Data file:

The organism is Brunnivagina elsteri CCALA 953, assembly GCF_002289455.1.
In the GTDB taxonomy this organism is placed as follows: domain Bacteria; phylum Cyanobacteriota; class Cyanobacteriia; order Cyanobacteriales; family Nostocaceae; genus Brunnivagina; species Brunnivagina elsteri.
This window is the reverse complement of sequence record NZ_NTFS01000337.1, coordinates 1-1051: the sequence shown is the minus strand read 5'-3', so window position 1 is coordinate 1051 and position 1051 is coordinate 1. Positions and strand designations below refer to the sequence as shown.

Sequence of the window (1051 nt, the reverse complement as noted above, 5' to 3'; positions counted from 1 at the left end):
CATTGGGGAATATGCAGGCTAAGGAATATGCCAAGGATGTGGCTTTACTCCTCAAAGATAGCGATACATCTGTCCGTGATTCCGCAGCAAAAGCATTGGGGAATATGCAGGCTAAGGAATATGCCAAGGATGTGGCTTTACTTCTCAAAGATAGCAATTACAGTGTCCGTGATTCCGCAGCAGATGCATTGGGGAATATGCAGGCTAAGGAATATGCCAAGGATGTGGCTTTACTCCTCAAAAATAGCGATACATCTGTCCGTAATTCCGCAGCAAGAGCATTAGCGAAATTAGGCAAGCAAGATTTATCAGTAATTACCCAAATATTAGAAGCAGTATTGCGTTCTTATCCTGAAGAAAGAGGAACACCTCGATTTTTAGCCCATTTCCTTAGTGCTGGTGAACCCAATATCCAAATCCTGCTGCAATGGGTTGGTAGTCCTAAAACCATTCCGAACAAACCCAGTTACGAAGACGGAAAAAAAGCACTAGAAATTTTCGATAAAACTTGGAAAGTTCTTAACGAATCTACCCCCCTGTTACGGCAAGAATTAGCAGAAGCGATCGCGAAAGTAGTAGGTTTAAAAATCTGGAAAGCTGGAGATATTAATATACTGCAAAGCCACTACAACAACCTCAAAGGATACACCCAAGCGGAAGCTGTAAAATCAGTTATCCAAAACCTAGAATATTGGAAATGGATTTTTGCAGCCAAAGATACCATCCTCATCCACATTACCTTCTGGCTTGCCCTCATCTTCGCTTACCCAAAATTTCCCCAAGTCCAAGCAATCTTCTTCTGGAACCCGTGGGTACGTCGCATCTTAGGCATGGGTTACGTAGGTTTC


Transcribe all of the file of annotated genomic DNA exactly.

The organism is Brunnivagina elsteri CCALA 953, assembly GCF_002289455.1.
In the GTDB taxonomy this organism is placed as follows: domain Bacteria; phylum Cyanobacteriota; class Cyanobacteriia; order Cyanobacteriales; family Nostocaceae; genus Brunnivagina; species Brunnivagina elsteri.
This window is the reverse complement of sequence record NZ_NTFS01000337.1, coordinates 1-1051: the sequence shown is the minus strand read 5'-3', so window position 1 is coordinate 1051 and position 1051 is coordinate 1. Positions and strand designations below refer to the sequence as shown.

Sequence of the window (1051 nt, the reverse complement as noted above, 5' to 3'; positions counted from 1 at the left end):
CATTGGGGAATATGCAGGCTAAGGAATATGCCAAGGATGTGGCTTTACTCCTCAAAGATAGCGATACATCTGTCCGTGATTCCGCAGCAAAAGCATTGGGGAATATGCAGGCTAAGGAATATGCCAAGGATGTGGCTTTACTTCTCAAAGATAGCAATTACAGTGTCCGTGATTCCGCAGCAGATGCATTGGGGAATATGCAGGCTAAGGAATATGCCAAGGATGTGGCTTTACTCCTCAAAAATAGCGATACATCTGTCCGTAATTCCGCAGCAAGAGCATTAGCGAAATTAGGCAAGCAAGATTTATCAGTAATTACCCAAATATTAGAAGCAGTATTGCGTTCTTATCCTGAAGAAAGAGGAACACCTCGATTTTTAGCCCATTTCCTTAGTGCTGGTGAACCCAATATCCAAATCCTGCTGCAATGGGTTGGTAGTCCTAAAACCATTCCGAACAAACCCAGTTACGAAGACGGAAAAAAAGCACTAGAAATTTTCGATAAAACTTGGAAAGTTCTTAACGAATCTACCCCCCTGTTACGGCAAGAATTAGCAGAAGCGATCGCGAAAGTAGTAGGTTTAAAAATCTGGAAAGCTGGAGATATTAATATACTGCAAAGCCACTACAACAACCTCAAAGGATACACCCAAGCGGAAGCTGTAAAATCAGTTATCCAAAACCTAGAATATTGGAAATGGATTTTTGCAGCCAAAGATACCATCCTCATCCACATTACCTTCTGGCTTGCCCTCATCTTCGCTTACCCAAAATTTCCCCAAGTCCAAGCAATCTTCTTCTGGAACCCGTGGGTACGTCGCATCTTAGGCATGGGTTACGTAGGTTTC